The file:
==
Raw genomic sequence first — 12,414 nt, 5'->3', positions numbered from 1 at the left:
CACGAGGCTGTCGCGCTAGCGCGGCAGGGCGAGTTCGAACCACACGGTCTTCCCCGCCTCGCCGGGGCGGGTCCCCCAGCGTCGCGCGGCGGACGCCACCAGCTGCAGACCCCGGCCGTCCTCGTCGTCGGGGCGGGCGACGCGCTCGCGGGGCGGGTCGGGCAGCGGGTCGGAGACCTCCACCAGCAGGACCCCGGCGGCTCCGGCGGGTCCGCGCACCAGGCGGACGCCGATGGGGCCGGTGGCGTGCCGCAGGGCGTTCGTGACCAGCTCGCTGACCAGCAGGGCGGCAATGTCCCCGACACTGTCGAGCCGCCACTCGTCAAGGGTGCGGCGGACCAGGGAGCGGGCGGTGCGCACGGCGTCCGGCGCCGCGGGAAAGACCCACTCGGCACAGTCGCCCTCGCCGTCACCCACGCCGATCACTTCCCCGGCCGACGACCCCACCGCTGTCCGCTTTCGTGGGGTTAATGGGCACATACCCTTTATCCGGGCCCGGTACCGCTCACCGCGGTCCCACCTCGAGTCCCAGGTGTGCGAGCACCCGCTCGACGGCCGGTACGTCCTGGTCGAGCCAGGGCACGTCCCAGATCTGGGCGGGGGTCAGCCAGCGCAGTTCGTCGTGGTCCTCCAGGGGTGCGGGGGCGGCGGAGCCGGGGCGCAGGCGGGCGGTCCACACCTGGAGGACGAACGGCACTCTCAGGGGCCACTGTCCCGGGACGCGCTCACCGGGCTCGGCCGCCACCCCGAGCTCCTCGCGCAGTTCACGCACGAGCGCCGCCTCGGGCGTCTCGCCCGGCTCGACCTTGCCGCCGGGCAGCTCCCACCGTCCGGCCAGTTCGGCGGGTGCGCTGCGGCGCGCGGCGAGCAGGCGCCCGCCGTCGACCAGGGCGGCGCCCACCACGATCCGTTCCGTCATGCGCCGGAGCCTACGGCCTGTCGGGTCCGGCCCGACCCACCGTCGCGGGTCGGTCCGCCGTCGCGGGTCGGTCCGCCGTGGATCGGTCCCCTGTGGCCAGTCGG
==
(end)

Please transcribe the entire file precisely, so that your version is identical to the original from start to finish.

Raw genomic sequence first — 12,414 nt, 5'->3', positions numbered from 1 at the left:
CACGAGGCTGTCGCGCTAGCGCGGCAGGGCGAGTTCGAACCACACGGTCTTCCCCGCCTCGCCGGGGCGGGTCCCCCAGCGTCGCGCGGCGGACGCCACCAGCTGCAGACCCCGGCCGTCCTCGTCGTCGGGGCGGGCGACGCGCTCGCGGGGCGGGTCGGGCAGCGGGTCGGAGACCTCCACCAGCAGGACCCCGGCGGCTCCGGCGGGTCCGCGCACCAGGCGGACGCCGATGGGGCCGGTGGCGTGCCGCAGGGCGTTCGTGACCAGCTCGCTGACCAGCAGGGCGGCAATGTCCCCGACACTGTCGAGCCGCCACTCGTCAAGGGTGCGGCGGACCAGGGAGCGGGCGGTGCGCACGGCGTCCGGCGCCGCGGGAAAGACCCACTCGGCACAGTCGCCCTCGCCGTCACCCACGCCGATCACTTCCCCGGCCGACGACCCCACCGCTGTCCGCTTTCGTGGGGTTAATGGGCACATACCCTTTATCCGGGCCCGGTACCGCTCACCGCGGTCCCACCTCGAGTCCCAGGTGTGCGAGCACCCGCTCGACGGCCGGTACGTCCTGGTCGAGCCAGGGCACGTCCCAGATCTGGGCGGGGGTCAGCCAGCGCAGTTCGTCGTGGTCCTCCAGGGGTGCGGGGGCGGCGGAGCCGGGGCGCAGGCGGGCGGTCCACACCTGGAGGACGAACGGCACTCTCAGGGGCCACTGTCCCGGGACGCGCTCACCGGGCTCGGCCGCCACCCCGAGCTCCTCGCGCAGTTCACGCACGAGCGCCGCCTCGGGCGTCTCGCCCGGCTCGACCTTGCCGCCGGGCAGCTCCCACCGTCCGGCCAGTTCGGCGGGTGCGCTGCGGCGCGCGGCGAGCAGGCGCCCGCCGTCGACCAGGGCGGCGCCCACCACGATCCGTTCCGTCATGCGCCGGAGCCTACGGCCTGTCGGGTCCGGCCCGACCCACCGTCGCGGGTCGGTCCGCCGTCGCGGGTCGGTCCGCCGTGGATCGGTCCCCTGTGGCCAGTCGG